The fact is that we want our ladies and gentlemen in light blue to have the best kit that is available. Even if that means unfortunate circumstances in the mean time.

It's like the computer industry. We can have the best computer tomorrow, and the best software tomorrow, but if we want both that will work together, it will be the day after tomorrow and will cost three times as much. But we are in the business of killing people and not getting killed ourselves, so we want to make sure...
The definition of a 'Pessimist': an Optimist with experience...
 
j.mo
Posts: 652
Joined: Fri Feb 15, 2002 12:29 am

RE: FB-22 Strike Raptor?

Sat May 25, 2002 12:26 am

Bsergonomics,
I understand what you are saying. I guess my point is I think we need to be able to look elsewhere when the Aerospace companies are gouging us. Yeah, we need the best fighter in the world. But how about we produce it first, then start in on the changes. I just think that because there are so few companies left building airplanes, the sky is the limit on price.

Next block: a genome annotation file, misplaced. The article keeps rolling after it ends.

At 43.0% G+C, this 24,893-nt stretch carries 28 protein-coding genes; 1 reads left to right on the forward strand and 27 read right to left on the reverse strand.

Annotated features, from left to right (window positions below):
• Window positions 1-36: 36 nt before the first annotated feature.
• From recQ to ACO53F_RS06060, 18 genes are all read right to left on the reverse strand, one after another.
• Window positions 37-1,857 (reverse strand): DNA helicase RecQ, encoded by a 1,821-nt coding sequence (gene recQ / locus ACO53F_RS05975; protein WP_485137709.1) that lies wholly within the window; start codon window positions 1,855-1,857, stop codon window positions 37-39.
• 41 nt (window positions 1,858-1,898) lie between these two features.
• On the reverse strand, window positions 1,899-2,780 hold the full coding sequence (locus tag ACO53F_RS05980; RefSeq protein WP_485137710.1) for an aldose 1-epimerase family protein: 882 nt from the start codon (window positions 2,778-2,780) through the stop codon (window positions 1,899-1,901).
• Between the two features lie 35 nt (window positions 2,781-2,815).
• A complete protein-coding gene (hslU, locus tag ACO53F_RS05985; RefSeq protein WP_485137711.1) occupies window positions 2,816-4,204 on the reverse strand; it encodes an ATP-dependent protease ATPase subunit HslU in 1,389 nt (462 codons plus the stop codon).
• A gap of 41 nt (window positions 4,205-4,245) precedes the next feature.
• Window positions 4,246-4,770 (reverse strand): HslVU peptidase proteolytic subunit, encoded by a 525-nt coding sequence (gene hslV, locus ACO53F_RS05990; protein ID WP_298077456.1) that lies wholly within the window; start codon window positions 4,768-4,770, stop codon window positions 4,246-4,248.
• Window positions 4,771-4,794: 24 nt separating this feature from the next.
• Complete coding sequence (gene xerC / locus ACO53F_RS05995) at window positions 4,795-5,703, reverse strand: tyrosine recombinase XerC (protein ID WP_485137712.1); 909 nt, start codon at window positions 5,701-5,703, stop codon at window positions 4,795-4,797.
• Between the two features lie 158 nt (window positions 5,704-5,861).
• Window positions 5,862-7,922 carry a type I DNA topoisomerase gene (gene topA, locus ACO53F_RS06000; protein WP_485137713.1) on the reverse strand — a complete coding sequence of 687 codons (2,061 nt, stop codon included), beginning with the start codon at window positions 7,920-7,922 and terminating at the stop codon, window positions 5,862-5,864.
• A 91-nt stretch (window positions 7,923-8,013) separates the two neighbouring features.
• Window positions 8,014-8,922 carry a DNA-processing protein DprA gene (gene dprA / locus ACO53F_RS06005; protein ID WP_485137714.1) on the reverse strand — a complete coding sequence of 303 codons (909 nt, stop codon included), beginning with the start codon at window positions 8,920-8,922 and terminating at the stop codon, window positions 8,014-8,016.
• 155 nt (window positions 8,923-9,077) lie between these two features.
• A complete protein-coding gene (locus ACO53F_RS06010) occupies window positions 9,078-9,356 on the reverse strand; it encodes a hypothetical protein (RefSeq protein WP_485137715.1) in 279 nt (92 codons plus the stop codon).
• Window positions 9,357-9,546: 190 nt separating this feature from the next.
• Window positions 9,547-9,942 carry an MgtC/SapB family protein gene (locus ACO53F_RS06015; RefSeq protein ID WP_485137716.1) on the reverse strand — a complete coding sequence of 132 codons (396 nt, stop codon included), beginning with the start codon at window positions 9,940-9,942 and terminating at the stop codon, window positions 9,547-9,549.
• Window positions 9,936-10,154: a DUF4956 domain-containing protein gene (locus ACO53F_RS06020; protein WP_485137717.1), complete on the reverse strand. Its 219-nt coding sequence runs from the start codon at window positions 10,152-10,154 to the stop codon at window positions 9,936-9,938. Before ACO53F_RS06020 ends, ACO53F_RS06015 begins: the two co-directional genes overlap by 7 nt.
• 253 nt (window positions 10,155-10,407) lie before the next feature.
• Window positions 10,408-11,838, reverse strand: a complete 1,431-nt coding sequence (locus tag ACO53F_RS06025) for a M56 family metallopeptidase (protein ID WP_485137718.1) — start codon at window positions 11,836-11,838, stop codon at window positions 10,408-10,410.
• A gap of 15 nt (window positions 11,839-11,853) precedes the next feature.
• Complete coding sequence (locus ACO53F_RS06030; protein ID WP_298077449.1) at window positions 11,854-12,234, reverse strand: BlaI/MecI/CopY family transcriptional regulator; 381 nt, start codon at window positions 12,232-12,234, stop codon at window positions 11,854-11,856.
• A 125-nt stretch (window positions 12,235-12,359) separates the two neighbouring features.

And since I left the topic I will try to bring it back.
In Air International there is a small story on how the Sec. Of the Air Force says he would like to look into building the FB-22. They said the problem might be the larger radar needed would in turn need a redesigned radome which might affect supercruise. Apparently they are giving it some thought.

Jeremy
 
ContinentalFan
Posts: 343
Joined: Wed Nov 01, 2000 2:47 am

RE: F-22 Strike Raptor?

Sat May 25, 2002 2:43 am

The current issue of the Atlantic (May or June, don't have it on hand) has an interesting article on the JSF program, and what they're trying to do to keep costs under control. It also discusses why costs spiral out of control.

Mike.
 
j.mo
Posts: 652
Joined: Fri Feb 15, 2002 12:29 am

RE: F-22 Strike Raptor?

Sat May 25, 2002 8:24 am

I think in the same issue of Air International, it says the US Navy and Marine Corps are already looking to cut their JSF numbers in half.

Jeremy